Few would argue with the proposition that how we think determines how we solve our problems. Just consider the past week.
We’ve had what the mainstream media characterizes as a scandal in Ottawa. A strong member of Prime Minister Justin Trudeau’s cabinet, Jody Wilson-Raybould, has resigned and sought legal counsel on next moves from a retired Supreme Court of Canada justice.
Arguably, she’s planning her next moves legally, as befits a person with a well-trained legal mind and the ability to stay silent while strategies are devised.
In the wake of her legal thought processes, the prime minister and his advisers have resorted to political strategies to protect three things:
- a Liberal government shortly going into election mode;
- and to maintain hegemony with corporate elites who pay hefty taxes and make political contributions.
The political thought process is certainly aware of the legal thought process, but it’s noticeably louder, and its sequential barks often lack co-ordination and lead to unpredictable ends. For instance, the PM’s principal secretary, Gerald Butts, a consummate political thinker, has resigned whilst claiming no wrongdoing whatsoever.
But if he’s innocent, why is he resigning?
The political presumption of innocence really appears to assume guilt. Pardon us members of the public for being confused.
Meanwhile, the national media, led by “Canada’s national newspaper,” The Globe and Mail, have daily ramped up coverage of the scandal, claiming undisclosed sources and drawing editorial conclusions as fact.
Their process is certainly not very legalistic nor even overtly political (at least to me). I suspect that it’s driven by their economic imperative to sell papers in a market that’s bleeding print advertising revenues and daily losing readers to sassy online opinion aggregators, TV and talk radio.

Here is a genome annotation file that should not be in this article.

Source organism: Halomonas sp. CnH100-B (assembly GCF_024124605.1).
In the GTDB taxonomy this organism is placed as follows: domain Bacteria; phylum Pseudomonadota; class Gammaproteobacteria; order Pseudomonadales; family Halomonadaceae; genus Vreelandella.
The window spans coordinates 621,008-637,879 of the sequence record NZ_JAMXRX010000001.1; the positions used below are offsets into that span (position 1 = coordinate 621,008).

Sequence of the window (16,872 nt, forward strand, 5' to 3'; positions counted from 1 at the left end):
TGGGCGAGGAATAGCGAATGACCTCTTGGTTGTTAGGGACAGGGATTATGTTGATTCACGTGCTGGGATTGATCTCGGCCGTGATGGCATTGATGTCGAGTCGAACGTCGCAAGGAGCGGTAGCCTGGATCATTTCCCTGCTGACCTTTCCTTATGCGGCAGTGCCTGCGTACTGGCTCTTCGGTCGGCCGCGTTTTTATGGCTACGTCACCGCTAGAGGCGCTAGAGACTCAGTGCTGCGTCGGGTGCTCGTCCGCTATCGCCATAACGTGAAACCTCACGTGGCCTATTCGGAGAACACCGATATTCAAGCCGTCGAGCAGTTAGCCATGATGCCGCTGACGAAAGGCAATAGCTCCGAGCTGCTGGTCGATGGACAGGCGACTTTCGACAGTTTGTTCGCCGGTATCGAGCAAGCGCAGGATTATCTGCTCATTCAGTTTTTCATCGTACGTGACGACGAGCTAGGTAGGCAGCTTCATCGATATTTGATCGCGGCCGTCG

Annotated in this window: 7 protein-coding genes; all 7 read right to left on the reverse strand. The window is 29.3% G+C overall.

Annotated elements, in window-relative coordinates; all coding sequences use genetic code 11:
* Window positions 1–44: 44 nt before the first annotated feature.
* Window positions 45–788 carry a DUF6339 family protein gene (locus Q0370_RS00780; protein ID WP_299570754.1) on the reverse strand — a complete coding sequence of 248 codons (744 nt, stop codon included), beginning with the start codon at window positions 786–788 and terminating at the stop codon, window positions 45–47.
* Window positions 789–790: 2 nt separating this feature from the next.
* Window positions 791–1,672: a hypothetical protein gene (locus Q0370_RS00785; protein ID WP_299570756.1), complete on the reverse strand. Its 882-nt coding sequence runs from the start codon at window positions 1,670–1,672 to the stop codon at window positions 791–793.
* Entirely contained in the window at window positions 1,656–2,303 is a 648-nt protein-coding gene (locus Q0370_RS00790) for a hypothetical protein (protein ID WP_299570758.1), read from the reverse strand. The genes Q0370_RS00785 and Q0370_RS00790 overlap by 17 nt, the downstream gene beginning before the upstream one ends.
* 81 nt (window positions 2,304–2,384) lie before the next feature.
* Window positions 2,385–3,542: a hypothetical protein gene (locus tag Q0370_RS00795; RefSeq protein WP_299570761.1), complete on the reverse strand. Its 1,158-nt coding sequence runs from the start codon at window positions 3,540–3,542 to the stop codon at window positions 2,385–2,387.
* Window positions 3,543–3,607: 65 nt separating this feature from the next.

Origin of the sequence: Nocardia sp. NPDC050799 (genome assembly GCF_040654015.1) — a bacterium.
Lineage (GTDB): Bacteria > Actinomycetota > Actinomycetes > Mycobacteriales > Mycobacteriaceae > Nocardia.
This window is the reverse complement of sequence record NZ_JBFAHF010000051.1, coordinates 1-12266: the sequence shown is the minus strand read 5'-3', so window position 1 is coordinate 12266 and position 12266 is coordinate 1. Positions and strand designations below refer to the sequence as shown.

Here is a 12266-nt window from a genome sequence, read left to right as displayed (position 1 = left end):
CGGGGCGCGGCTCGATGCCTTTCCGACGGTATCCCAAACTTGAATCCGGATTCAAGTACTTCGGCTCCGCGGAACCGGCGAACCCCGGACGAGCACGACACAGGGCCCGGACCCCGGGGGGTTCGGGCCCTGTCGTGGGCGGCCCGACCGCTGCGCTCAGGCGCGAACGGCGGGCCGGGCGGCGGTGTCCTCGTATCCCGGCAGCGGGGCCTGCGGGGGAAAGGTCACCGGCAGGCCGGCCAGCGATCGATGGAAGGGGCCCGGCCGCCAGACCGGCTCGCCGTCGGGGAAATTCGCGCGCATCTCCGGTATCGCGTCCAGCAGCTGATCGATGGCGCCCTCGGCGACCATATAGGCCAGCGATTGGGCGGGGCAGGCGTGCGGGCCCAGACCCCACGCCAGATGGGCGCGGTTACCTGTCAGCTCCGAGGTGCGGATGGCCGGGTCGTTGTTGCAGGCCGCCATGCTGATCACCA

So I think their thought process is overwhelmingly driven by newspaper economics, not legal analysis or pure politics.
So what’s the net result of the conjoining of legal, political and economic thought processes in determining whether Canada is indeed facing a terrible scandal, a crisis of government and a global diminution of our nascent reputation as the ranking progressive standard-bearer of democracy and freedom?
One could certainly argue that the whole damn thing is a tempest in a Tim Hortons coffee mug.
Do SNC-Lavalin’s odious business practices with the now-deposed Gadhafi family in Libya – over 20 years ago and led by executives long-dismissed in disgrace – merit this 2019 hubbub?
Does the introduction of remediation agreements with SNC-Lavalin to solve intractable corporate crises and forestall years of expensive, job-delaying litigation, really signal forthcoming disaster?
This is where my brain increasingly desires a decision process devoid of emotion, political subterfuge and byzantine legal procedures (and their associated costs). I’m inclined to reach decisions by study, experimentation, peer review and rational thought. Ergo the scientific method.
What I love about the scientific method is its universality, its appeal to high-achieving intellectuals, its rigorous concern with replication and verification, its dismissal of illogic foolishness, its methodological imperviousness to graft, bribery and pomposity, and its manifest teachability.
As we all consider the scale and severity of the real problems now confronting the globe, starting with climate change, do we really think that the old legal-political-economic decision-making trifecta is up to the task?
Start by considering that U.S. President Donald Trump and his base don’t believe in the science of climate change. Many, in fact, think that the world’s future is in God’s hands. In the face of scientific fact to the contrary, they seek the expansion of coal-mining jobs and hydro-carbon production.
And they characterize refugees from failing global climate zones as “drug dealers, criminals and rapists.”
This is all rooted in the old paradigm of problem solving, developed before the evolution of the scientific method.
The problems we must solve are those best tackled through scientific inquiry and solution. In favouring this thought process, we consciously need to advance more people like Rachel Carson and Stephen Hawking, and far fewer people like Brett Kavanaugh and Donald Trump as decision-makers.
Let’s hope we’re up to the task. And let’s demand that our schools are doing a stellar job of teaching the scientific method.
Troy Media columnist Mike Robinson has been CEO of three Canadian NGOs: the Arctic Institute of North America, the Glenbow Museum and the Bill Reid Gallery.
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